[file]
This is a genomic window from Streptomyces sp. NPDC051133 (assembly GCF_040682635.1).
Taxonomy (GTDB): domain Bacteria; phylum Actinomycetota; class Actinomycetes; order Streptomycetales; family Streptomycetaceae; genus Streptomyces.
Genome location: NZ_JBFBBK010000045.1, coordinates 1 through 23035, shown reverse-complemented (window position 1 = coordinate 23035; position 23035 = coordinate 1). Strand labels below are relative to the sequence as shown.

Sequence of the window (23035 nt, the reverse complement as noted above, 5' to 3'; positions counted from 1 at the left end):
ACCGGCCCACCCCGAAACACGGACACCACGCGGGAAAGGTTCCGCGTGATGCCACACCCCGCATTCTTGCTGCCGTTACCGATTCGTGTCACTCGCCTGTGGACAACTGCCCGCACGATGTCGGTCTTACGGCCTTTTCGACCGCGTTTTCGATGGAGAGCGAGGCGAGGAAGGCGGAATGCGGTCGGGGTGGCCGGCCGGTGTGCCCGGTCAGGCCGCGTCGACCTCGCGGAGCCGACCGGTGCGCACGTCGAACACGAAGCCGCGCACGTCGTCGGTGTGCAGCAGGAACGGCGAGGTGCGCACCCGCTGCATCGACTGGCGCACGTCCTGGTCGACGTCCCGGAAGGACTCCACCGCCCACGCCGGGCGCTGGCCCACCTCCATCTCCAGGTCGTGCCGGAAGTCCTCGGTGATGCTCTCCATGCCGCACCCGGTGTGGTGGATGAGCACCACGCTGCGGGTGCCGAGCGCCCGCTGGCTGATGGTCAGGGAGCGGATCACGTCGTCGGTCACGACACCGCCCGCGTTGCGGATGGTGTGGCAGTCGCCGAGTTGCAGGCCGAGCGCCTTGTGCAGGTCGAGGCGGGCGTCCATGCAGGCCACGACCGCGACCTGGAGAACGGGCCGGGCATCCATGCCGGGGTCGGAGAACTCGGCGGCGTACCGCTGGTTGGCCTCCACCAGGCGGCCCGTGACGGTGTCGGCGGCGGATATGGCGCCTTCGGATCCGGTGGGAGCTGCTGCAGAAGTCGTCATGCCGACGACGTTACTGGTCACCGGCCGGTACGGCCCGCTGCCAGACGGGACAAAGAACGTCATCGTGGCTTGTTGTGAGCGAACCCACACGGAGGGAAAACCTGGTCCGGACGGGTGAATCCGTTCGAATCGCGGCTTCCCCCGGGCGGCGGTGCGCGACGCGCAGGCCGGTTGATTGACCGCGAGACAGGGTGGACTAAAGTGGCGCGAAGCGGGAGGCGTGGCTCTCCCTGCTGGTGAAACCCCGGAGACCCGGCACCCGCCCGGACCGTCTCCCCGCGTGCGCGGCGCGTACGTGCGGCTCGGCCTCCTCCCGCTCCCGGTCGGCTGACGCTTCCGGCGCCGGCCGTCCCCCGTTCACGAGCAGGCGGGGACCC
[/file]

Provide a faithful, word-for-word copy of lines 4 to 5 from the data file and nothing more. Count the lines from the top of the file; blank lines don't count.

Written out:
Sequence of the window (23035 nt, the reverse complement as noted above, 5' to 3'; positions counted from 1 at the left end):
ACCGGCCCACCCCGAAACACGGACACCACGCGGGAAAGGTTCCGCGTGATGCCACACCCCGCATTCTTGCTGCCGTTACCGATTCGTGTCACTCGCCTGTGGACAACTGCCCGCACGATGTCGGTCTTACGGCCTTTTCGACCGCGTTTTCGATGGAGAGCGAGGCGAGGAAGGCGGAATGCGGTCGGGGTGGCCGGCCGGTGTGCCCGGTCAGGCCGCGTCGACCTCGCGGAGCCGACCGGTGCGCACGTCGAACACGAAGCCGCGCACGTCGTCGGTGTGCAGCAGGAACGGCGAGGTGCGCACCCGCTGCATCGACTGGCGCACGTCCTGGTCGACGTCCCGGAAGGACTCCACCGCCCACGCCGGGCGCTGGCCCACCTCCATCTCCAGGTCGTGCCGGAAGTCCTCGGTGATGCTCTCCATGCCGCACCCGGTGTGGTGGATGAGCACCACGCTGCGGGTGCCGAGCGCCCGCTGGCTGATGGTCAGGGAGCGGATCACGTCGTCGGTCACGACACCGCCCGCGTTGCGGATGGTGTGGCAGTCGCCGAGTTGCAGGCCGAGCGCCTTGTGCAGGTCGAGGCGGGCGTCCATGCAGGCCACGACCGCGACCTGGAGAACGGGCCGGGCATCCATGCCGGGGTCGGAGAACTCGGCGGCGTACCGCTGGTTGGCCTCCACCAGGCGGCCCGTGACGGTGTCGGCGGCGGATATGGCGCCTTCGGATCCGGTGGGAGCTGCTGCAGAAGTCGTCATGCCGACGACGTTACTGGTCACCGGCCGGTACGGCCCGCTGCCAGACGGGACAAAGAACGTCATCGTGGCTTGTTGTGAGCGAACCCACACGGAGGGAAAACCTGGTCCGGACGGGTGAATCCGTTCGAATCGCGGCTTCCCCCGGGCGGCGGTGCGCGACGCGCAGGCCGGTTGATTGACCGCGAGACAGGGTGGACTAAAGTGGCGCGAAGCGGGAGGCGTGGCTCTCCCTGCTGGTGAAACCCCGGAGACCCGGCACCCGCCCGGACCGTCTCCCCGCGTGCGCGGCGCGTACGTGCGGCTCGGCCTCCTCCCGCTCCCGGTCGGCTGACGCTTCCGGCGCCGGCCGTCCCCCGTTCACGAGCAGGCGGGGACCC